I originally posted these steps back in 2016, but with Ola Hallengren updating his SQL Server Maintenance Solution recently, I felt it was time to review, update and refresh my blog post. All of this is to say that it is a mix of content from 2016 and now. I did notice that there have been minor changes to the script over time, nothing major that I saw, but there are some differences.
SQL Server performance is one of the biggest items that will affect SCCM performance, so when you ask for help about SCCM performance, you will almost always be pointed to Ola Hallengren’s solution. Many ConfigMgr administrators, however, are NOT SQL Server experts, so how do you install this solution? This blog post answers that question.
Installing SQL Server Maintenance Solution
- Start by reviewing Ola’s blog post: https://ola.hallengren.com/.
- Next, download MaintenanceSolution.sql from the blog post link.
- Since it is a SQL script, it might get blocked by AV software. Keep an eye out for that, and, unblock the script if it does get blocked.
- Open SQL Server Management Studio (SSMS), connect to your SQL Server and open the MaintenanceSolution.sql file that you just downloaded.
The first thing you notice is that Ola keeps the script up-to-date. You can see that the copy I’m using is from 2020-01-26 and it supports all versions of SQL from SQL Server 2008 to 2019.
There is a question that you need to ask yourself. Are you okay with adding tables to the master database? This script does that and I’m of two minds where this is concerned. First, I’m fine with allowing this script to do that, but not with others. In those instances, I would not allow it and I would make those other scripts use their own database. On second thought, how is Ola’s script different from any other script? Why shouldn’t it be within its own database? This second idea comes from my friend Steve Thompson. He would say that he was NOT okay with Ola’s script adding tables to the master database.
Now, just to put a wrinkle into the mix. If you are using a ConfigMgr licensed SQL Server, it is by the letter of the law, NOT okay to create another database just to keep ConfigMgr healthy. However, most admins believe that in the spirit of SQL Server licensing, it is okay. Why? Because the sole purpose of the script is for ConfigMgr only.
You must decide which way you will go: let this script add tables to the master database or not allow it to do that. For the purposes of this blog post, I am going to allow Ola’s script to add tables to the master database.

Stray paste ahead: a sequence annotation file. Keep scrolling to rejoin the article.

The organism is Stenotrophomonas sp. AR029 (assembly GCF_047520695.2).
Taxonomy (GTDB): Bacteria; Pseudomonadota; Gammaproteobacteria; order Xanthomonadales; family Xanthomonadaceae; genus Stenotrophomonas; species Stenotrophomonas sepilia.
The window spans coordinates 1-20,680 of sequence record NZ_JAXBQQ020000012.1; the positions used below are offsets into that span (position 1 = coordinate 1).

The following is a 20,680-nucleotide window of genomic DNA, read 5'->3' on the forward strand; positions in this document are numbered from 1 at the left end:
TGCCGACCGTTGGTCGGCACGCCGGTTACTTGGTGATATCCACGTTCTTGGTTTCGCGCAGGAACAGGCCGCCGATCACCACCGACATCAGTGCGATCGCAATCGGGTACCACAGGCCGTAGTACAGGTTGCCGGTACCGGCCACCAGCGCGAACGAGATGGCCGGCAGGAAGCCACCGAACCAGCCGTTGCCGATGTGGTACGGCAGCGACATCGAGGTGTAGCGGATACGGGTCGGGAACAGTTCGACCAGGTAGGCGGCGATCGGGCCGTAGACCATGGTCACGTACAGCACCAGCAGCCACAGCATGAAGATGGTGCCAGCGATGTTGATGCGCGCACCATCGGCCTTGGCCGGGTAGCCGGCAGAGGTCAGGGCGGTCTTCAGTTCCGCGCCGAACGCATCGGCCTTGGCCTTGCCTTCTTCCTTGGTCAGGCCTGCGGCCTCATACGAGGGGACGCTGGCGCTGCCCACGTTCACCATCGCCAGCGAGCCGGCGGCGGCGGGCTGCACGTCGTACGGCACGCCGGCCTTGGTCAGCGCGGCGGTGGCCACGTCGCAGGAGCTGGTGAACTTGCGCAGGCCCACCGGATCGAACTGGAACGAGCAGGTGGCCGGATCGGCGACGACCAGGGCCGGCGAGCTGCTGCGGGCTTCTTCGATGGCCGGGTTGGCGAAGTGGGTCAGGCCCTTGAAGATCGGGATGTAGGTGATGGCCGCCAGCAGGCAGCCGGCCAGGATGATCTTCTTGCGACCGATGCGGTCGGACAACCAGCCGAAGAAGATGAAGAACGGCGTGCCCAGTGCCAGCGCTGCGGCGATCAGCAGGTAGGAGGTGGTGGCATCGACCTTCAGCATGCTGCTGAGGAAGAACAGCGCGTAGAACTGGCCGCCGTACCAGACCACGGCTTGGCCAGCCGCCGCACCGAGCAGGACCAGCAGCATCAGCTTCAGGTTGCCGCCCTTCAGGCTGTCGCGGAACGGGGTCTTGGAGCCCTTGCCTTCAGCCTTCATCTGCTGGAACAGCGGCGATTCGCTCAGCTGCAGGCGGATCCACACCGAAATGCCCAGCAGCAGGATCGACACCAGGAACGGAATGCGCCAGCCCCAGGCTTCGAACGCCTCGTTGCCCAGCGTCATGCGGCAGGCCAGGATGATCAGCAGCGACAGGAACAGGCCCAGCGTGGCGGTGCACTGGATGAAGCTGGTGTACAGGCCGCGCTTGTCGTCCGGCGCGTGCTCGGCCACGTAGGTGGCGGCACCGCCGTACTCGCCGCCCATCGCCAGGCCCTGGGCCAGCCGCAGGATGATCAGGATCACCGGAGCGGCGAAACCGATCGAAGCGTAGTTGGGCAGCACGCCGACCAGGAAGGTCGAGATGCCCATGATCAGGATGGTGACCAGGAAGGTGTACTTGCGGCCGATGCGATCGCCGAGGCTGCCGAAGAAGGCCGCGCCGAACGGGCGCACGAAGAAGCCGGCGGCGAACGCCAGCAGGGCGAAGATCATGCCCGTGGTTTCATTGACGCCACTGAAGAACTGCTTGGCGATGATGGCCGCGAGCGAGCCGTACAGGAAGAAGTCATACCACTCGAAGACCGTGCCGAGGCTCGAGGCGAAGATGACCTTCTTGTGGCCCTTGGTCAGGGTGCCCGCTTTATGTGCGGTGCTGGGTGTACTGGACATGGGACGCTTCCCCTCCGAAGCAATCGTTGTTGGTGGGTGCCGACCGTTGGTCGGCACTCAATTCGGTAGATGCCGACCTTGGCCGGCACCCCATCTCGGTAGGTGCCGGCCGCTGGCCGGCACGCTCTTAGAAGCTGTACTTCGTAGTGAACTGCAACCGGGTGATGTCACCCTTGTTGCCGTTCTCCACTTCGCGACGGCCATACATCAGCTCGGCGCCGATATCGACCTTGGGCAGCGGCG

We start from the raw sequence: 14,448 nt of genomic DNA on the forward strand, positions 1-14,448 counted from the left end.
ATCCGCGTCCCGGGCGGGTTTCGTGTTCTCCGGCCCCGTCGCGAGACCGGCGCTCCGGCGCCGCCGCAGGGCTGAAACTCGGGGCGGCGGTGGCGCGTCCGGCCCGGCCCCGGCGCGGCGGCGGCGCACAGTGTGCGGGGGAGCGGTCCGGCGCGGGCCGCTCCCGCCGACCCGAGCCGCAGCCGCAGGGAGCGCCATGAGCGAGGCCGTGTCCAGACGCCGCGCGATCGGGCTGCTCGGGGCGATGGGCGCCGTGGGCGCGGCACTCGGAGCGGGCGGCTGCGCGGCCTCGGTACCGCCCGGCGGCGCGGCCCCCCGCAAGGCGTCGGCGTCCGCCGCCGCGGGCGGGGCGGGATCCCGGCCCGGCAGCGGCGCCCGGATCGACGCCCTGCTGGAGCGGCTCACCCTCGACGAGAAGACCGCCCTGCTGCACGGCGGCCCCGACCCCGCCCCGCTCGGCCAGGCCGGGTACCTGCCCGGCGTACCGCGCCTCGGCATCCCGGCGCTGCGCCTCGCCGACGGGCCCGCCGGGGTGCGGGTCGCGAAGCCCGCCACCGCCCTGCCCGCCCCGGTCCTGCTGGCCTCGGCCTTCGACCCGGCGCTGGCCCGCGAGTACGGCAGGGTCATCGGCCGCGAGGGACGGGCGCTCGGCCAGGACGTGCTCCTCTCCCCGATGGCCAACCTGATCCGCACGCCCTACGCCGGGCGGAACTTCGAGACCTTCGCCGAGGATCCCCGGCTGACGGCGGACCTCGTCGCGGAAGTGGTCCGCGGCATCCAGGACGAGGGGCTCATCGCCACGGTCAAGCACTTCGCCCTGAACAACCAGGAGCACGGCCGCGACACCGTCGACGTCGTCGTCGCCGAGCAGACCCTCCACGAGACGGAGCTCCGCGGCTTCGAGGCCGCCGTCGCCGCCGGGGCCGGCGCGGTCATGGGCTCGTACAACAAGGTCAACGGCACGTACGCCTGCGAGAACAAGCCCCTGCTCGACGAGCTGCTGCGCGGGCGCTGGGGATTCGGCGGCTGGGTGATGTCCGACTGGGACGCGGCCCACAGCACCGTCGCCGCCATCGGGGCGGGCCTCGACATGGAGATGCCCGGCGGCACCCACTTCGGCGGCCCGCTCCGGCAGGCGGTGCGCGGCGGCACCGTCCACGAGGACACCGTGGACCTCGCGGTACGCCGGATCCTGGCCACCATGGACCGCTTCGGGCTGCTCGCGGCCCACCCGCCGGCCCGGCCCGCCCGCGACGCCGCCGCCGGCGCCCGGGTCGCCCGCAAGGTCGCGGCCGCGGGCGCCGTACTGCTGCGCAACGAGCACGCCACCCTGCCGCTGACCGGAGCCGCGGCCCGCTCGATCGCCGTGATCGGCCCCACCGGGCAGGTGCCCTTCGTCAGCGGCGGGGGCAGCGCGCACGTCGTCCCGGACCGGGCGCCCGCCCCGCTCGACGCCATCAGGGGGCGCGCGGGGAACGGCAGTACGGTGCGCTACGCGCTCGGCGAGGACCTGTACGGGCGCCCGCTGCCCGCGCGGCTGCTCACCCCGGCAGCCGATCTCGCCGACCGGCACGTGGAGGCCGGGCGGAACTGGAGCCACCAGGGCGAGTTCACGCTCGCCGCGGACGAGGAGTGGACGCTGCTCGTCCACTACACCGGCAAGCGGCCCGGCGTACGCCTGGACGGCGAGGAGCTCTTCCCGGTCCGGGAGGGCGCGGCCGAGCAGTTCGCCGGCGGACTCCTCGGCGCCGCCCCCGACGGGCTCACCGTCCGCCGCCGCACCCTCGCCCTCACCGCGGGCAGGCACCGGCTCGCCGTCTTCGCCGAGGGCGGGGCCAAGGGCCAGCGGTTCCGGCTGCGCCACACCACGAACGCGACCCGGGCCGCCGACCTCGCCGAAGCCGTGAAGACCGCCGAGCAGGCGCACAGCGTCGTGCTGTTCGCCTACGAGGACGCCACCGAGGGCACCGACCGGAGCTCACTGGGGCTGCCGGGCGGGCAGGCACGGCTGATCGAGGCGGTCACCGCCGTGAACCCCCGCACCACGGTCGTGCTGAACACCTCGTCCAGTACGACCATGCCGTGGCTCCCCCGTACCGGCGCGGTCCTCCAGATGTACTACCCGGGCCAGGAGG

- There is only one line that needs to be edited. Adjust the backup directory to where you want to store your backup. In my case this is E:\SQLbak. DECLARE @BackupDirectory nvarchar(max) = ‘E:\SQLbak’ — Specify the backup root directory. If no directory is specified, the default backup directory is used.
- Click the Execute button.
Note: If you receive a message that states, “SQLServerAgent is not currently running so it cannot be notified of this action,” like the one above, this means that your SQL Server Agent Service is not running. Correct this and execute the query again. For tips on how to enable the agent see my blog post, “How Do I Enable SQL Server Agent Service?”
- About a minute later, you should receive this message within the messages window: “Commands completed successfully.”
Confirm SQL Server Maintenance Solution Successfully Installed
- How can you confirm that the SQL Server Maintenance Solution successfully completed or that it is installed? There are two places to check.
A. Under the Jobs node, you will find a number of jobs configured (highlighted above). Once you see these jobs, you know that Ola’s script installed successfully. The main one for most ConfigMgr admins is this one: IndexOptimize – USER_DATABASES
B. In the master database, you’ll see a new table called, dbo.CommandLog. You can query the table by typing Select * from dbo.CommandLog. You should see results similar to the ones in the screenshot above. When you see these results, you will know that Ola’s script completed successfully. Keep in mind that the results could be null until you run the first job.
- Now that you have confirmed that Ola’s solution is successfully installed and the jobs are created, first test the IndexOptimize – USER_DATABASES job. It’s a good idea to test it before you schedule it, so I definitely advise testing it first. Remember that this task takes some time to complete, so it might take hours before it finishes the first time!
- Once you are happy with the job, you can schedule it. I recommend adjusting the scheduled time to whatever makes sense for you. I personally like to perform indexing daily, but you will need to gauge your own environment to see if this makes sense. I also recommend that you not have this task occur on the quarter hour increment. Why? A number of other tasks within SCCM happen on the quarter hour, so you want this task to run at a random time in the middle of the night. Ideally, it’s when SQL Server usage time is at its lowest.
If you would like more details about how to run a job or how to schedule a job, please review my blog post, “How to Backup Your ConfigMgr Database Using SQL Server.” Please feel free to contact me at @GarthMJ if you have any additional questions.
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